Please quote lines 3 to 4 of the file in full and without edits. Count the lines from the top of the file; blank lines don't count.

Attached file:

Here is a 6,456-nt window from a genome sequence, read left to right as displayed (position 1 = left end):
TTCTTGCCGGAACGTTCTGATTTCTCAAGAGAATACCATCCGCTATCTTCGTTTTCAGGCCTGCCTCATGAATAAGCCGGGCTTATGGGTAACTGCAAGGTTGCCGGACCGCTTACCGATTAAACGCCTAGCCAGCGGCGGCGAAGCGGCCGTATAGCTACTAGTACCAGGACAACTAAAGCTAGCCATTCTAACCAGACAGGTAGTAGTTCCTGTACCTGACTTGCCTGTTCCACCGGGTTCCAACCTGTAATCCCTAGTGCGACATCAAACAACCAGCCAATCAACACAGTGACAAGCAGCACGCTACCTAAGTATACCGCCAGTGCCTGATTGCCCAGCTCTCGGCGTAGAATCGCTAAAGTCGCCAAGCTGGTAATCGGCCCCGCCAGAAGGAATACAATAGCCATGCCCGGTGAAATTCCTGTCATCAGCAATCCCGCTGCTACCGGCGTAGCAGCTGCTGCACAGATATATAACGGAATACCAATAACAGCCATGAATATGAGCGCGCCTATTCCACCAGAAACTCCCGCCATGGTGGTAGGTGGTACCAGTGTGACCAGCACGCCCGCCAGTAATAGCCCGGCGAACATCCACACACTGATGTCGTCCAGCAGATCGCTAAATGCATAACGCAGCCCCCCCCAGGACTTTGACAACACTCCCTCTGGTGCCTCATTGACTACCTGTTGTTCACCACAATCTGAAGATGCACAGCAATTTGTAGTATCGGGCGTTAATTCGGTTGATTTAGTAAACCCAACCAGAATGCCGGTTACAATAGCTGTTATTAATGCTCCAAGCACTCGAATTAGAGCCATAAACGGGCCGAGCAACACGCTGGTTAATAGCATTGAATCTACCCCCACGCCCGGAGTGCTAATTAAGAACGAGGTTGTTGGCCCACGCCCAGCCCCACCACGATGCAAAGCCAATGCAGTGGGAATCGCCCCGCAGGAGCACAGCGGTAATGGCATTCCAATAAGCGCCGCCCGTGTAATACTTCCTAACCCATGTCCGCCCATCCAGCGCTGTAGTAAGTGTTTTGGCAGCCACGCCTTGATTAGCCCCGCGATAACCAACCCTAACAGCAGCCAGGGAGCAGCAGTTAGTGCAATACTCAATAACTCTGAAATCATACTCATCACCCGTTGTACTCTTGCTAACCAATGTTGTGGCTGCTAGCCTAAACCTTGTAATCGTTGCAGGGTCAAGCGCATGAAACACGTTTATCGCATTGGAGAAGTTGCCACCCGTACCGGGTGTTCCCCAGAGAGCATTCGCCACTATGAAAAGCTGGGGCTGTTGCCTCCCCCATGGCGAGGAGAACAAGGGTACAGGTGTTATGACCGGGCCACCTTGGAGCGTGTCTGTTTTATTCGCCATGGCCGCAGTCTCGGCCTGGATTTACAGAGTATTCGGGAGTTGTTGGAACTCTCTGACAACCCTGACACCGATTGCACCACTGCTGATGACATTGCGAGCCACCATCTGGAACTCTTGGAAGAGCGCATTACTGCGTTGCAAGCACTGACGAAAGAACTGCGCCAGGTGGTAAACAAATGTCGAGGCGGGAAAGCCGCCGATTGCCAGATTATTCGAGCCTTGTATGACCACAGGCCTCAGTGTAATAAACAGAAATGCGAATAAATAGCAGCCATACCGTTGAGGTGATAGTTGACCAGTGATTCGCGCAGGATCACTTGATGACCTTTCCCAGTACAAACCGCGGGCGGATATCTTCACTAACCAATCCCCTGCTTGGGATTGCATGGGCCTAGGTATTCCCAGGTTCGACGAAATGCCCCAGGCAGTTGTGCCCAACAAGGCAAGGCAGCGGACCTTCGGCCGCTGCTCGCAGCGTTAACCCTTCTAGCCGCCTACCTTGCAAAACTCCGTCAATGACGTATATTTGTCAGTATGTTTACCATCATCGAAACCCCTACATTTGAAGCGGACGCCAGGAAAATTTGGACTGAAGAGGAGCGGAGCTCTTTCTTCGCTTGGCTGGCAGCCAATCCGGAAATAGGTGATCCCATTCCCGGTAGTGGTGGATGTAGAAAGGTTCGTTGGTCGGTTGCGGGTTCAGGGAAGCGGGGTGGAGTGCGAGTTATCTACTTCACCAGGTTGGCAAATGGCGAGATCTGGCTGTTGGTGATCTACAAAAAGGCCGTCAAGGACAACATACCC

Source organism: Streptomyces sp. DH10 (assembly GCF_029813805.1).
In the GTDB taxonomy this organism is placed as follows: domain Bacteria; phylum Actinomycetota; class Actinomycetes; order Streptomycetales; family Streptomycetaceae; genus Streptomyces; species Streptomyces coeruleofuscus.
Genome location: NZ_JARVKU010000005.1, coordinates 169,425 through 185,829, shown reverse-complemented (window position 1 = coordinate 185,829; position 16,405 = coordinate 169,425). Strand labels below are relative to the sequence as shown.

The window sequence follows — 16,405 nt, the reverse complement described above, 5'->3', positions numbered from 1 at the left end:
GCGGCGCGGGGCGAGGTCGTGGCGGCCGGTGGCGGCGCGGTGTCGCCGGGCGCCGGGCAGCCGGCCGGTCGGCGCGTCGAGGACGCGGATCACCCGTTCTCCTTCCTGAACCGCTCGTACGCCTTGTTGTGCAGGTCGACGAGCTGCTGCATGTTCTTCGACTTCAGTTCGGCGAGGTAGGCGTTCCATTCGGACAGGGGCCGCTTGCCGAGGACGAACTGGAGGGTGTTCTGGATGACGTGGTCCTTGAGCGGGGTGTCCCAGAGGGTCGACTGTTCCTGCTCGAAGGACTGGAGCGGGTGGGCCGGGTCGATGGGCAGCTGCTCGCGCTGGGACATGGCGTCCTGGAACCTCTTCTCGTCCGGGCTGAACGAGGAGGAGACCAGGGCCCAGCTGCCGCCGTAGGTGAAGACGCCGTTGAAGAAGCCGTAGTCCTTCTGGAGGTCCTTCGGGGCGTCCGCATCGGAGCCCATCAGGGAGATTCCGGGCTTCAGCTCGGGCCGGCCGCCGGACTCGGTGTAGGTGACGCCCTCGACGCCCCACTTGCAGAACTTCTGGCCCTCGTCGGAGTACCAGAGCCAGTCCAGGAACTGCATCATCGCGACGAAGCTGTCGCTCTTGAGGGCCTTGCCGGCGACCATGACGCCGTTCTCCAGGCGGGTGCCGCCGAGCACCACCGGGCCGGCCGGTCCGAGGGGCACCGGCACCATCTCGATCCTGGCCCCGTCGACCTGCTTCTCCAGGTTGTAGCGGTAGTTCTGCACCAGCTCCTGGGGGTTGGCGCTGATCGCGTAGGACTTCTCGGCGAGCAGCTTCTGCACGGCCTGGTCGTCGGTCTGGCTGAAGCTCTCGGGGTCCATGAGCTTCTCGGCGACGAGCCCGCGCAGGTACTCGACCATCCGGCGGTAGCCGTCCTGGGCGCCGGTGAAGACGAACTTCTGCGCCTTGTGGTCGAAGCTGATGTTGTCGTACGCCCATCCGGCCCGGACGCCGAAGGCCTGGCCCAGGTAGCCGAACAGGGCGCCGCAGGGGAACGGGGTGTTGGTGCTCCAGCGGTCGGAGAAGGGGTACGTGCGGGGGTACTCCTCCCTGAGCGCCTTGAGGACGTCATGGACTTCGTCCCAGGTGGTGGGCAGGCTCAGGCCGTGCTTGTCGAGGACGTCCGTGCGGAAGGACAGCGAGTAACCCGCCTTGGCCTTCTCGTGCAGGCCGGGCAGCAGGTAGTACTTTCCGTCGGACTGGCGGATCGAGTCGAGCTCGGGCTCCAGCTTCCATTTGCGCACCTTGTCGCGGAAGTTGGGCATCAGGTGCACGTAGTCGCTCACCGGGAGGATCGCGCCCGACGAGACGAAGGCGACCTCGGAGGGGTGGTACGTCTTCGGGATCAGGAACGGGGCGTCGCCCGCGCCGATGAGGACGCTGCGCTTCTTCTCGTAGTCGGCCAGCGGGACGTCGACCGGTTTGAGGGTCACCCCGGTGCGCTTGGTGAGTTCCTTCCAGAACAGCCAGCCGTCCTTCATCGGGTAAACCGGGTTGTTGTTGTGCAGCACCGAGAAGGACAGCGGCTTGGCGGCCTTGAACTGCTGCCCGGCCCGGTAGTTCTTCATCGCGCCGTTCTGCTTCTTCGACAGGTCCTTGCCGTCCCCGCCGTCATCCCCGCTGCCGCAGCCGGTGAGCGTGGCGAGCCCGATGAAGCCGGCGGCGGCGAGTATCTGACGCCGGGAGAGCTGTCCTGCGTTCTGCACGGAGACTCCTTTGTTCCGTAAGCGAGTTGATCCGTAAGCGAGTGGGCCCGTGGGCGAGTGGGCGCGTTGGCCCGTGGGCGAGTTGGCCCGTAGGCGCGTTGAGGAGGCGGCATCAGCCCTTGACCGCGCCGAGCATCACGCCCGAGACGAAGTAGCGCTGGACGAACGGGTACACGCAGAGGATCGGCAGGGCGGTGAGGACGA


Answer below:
Source organism: Streptomyces sp. DH10 (assembly GCF_029813805.1).
In the GTDB taxonomy this organism is placed as follows: domain Bacteria; phylum Actinomycetota; class Actinomycetes; order Streptomycetales; family Streptomycetaceae; genus Streptomyces; species Streptomyces coeruleofuscus.